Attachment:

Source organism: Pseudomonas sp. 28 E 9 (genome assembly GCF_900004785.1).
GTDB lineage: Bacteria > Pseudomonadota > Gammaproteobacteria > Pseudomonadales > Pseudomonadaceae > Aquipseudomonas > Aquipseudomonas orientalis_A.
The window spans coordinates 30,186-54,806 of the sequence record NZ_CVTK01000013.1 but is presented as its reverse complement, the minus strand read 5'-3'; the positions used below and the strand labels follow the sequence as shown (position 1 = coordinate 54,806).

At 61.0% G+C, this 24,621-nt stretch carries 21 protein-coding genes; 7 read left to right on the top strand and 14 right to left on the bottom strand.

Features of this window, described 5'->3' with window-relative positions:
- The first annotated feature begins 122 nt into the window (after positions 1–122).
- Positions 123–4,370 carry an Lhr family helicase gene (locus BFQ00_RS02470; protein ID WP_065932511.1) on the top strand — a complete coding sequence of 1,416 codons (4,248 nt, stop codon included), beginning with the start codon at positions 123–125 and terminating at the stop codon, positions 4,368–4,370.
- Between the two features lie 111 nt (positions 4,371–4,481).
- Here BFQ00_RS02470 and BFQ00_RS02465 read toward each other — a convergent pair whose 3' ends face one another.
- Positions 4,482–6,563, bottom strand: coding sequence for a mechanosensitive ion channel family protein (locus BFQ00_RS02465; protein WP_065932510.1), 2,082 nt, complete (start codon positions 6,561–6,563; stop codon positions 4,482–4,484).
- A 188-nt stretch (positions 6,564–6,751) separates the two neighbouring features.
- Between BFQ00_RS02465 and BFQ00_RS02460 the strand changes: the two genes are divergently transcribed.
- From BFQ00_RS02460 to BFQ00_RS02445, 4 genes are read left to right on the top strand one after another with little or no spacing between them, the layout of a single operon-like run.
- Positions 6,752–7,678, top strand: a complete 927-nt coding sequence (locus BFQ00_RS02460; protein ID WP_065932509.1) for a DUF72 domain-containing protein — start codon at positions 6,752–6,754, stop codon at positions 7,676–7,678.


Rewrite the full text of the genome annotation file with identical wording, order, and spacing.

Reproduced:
Source organism: Pseudomonas sp. 28 E 9 (genome assembly GCF_900004785.1).
GTDB lineage: Bacteria > Pseudomonadota > Gammaproteobacteria > Pseudomonadales > Pseudomonadaceae > Aquipseudomonas > Aquipseudomonas orientalis_A.
The window spans coordinates 30,186-54,806 of the sequence record NZ_CVTK01000013.1 but is presented as its reverse complement, the minus strand read 5'-3'; the positions used below and the strand labels follow the sequence as shown (position 1 = coordinate 54,806).

At 61.0% G+C, this 24,621-nt stretch carries 21 protein-coding genes; 7 read left to right on the top strand and 14 right to left on the bottom strand.

Features of this window, described 5'->3' with window-relative positions:
- The first annotated feature begins 122 nt into the window (after positions 1–122).
- Positions 123–4,370 carry an Lhr family helicase gene (locus BFQ00_RS02470; protein ID WP_065932511.1) on the top strand — a complete coding sequence of 1,416 codons (4,248 nt, stop codon included), beginning with the start codon at positions 123–125 and terminating at the stop codon, positions 4,368–4,370.
- Between the two features lie 111 nt (positions 4,371–4,481).
- Here BFQ00_RS02470 and BFQ00_RS02465 read toward each other — a convergent pair whose 3' ends face one another.
- Positions 4,482–6,563, bottom strand: coding sequence for a mechanosensitive ion channel family protein (locus BFQ00_RS02465; protein WP_065932510.1), 2,082 nt, complete (start codon positions 6,561–6,563; stop codon positions 4,482–4,484).
- A 188-nt stretch (positions 6,564–6,751) separates the two neighbouring features.
- Between BFQ00_RS02465 and BFQ00_RS02460 the strand changes: the two genes are divergently transcribed.
- From BFQ00_RS02460 to BFQ00_RS02445, 4 genes are read left to right on the top strand one after another with little or no spacing between them, the layout of a single operon-like run.
- Positions 6,752–7,678, top strand: a complete 927-nt coding sequence (locus BFQ00_RS02460; protein ID WP_065932509.1) for a DUF72 domain-containing protein — start codon at positions 6,752–6,754, stop codon at positions 7,676–7,678.